The dunes are constantly shifting and changing. Walking through them one day and coming back several weeks later you will find the landscape utterly and completely changed. In addition to the wind, water is at work shaping the dunes. A number of streams flow around the periphery of the dune field. These streams help “recycle” the sand by taking it from the eastern most extremes of the park back into the San Luis Valley where it can be picked up by the wind again and re-deposited.
(The pictures shown here were taken during our last visit to the Sand Dunes several years ago.)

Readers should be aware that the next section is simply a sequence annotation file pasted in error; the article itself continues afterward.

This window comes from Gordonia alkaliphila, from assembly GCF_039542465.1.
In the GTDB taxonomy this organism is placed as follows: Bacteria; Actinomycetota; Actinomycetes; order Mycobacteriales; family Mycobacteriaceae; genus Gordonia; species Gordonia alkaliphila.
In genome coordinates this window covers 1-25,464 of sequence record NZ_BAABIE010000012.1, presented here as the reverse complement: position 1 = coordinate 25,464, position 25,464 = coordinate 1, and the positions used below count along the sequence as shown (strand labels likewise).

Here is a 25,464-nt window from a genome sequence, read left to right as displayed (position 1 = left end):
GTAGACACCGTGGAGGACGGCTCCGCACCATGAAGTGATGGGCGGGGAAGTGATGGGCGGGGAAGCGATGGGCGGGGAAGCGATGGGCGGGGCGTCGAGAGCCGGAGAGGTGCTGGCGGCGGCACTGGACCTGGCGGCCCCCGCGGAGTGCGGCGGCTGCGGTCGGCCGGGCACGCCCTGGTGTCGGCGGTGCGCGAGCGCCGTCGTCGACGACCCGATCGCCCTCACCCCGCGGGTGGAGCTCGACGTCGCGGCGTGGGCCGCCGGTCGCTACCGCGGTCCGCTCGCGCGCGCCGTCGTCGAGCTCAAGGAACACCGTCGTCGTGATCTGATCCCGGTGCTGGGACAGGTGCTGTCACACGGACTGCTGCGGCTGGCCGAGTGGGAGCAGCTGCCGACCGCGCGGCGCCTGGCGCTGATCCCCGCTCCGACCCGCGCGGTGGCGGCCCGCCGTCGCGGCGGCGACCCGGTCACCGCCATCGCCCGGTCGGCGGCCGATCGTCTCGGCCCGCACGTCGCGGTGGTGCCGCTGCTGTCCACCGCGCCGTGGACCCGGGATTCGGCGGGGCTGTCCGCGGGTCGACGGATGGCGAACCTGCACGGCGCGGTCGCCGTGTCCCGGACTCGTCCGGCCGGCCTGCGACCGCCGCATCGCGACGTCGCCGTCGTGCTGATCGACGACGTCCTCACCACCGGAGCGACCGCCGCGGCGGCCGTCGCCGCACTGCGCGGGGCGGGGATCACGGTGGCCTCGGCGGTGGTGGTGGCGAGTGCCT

The Sand Dunes were originally designated as a National Monument in 1932. In 2000, President Bill Clinton signed an act that set the Dunes on track to become Colorado’s newest National Park. After a lot of wrangling back and forth by Colorado’s congressional delegation, legislation was finally passed on September 13, 2004 designating the Dunes as a National Park. There was a tremendous amount of effort needed to get the Dunes designated as a National Park due to the fact that much of the land included in the park is the headwater of several large streams and rivers. These water resources have long been coveted by the growing cities of Colorado’s Front Range. By designating the Dunes a National Park, these water resources have been forever preserved so that no city can attempt to lay claim to them. The Park also includes one of Colorado’s 14’ers – Kit Carson Peak. This peak is one of the more difficult 14ers to climb but it does not have the fearsome reputation of two neighboring peaks – Crestone Peak and Crestone Needle. These two peaks have the notoriety of usually killing at least one person every summer climbing season. Kit Carson and Crestones are definitely not the first 14ers that you would want to attempt climbing. Any visit to the Sand Dunes is a fun filled adventure of tromping over the countless dunes. One of our favorite activities is to climb to the highest dune we can reach and then to slide/jump our way down to the bottom. You have to come prepared to get sand in your shoes, down your pants – wherever – because you will! You need to be exceedingly careful with cameras, GPS and any kind of electronics that you take into the dunes. During a trip to the Dunes in 1998, I ruined a camera when I got sand in it. Hiking at the Sand Dunes is an adventure as there are no marked trails through the dunes. Any trail that is laid out is quickly covered over by the blowing sand. Thankfully it is hard to get lost as you can just climb to the top of a dune and see which way to go. Zack and I love our time at the Dunes. We plan on doing a couple of trips there this year. We are even planning to spend some time camping there over the summer. The campgrounds are great as they are only a short distance from the Dunes and have showers, which is really important given how sandy you can get! As for today’s happenings, we don’t have much going on at all. Zack is back at school today so that has made my day much easier. We are both heads down involved in work and school. After school Zack went to the after school program Willow Creek Cares For Kids. He didn't go during February as I was still working out his schedule at Sylvan. Now that the schedule is established he will go to WCCK once or twice per week. This evening we went to Park Meadows Mall to get his glasses repaired and then we ate dinner at the Food Court. We had Johnny Rockets for dinner - I don't really think that was the best idea we had all day! We brought Nancy - Patty's mom - a cheeseburger home for dinner. Now we are settling in for the night and Zack is getting ready for bed. We hope that all of our readers are doing well and that everyone had a great day! Thanks, and peace to all!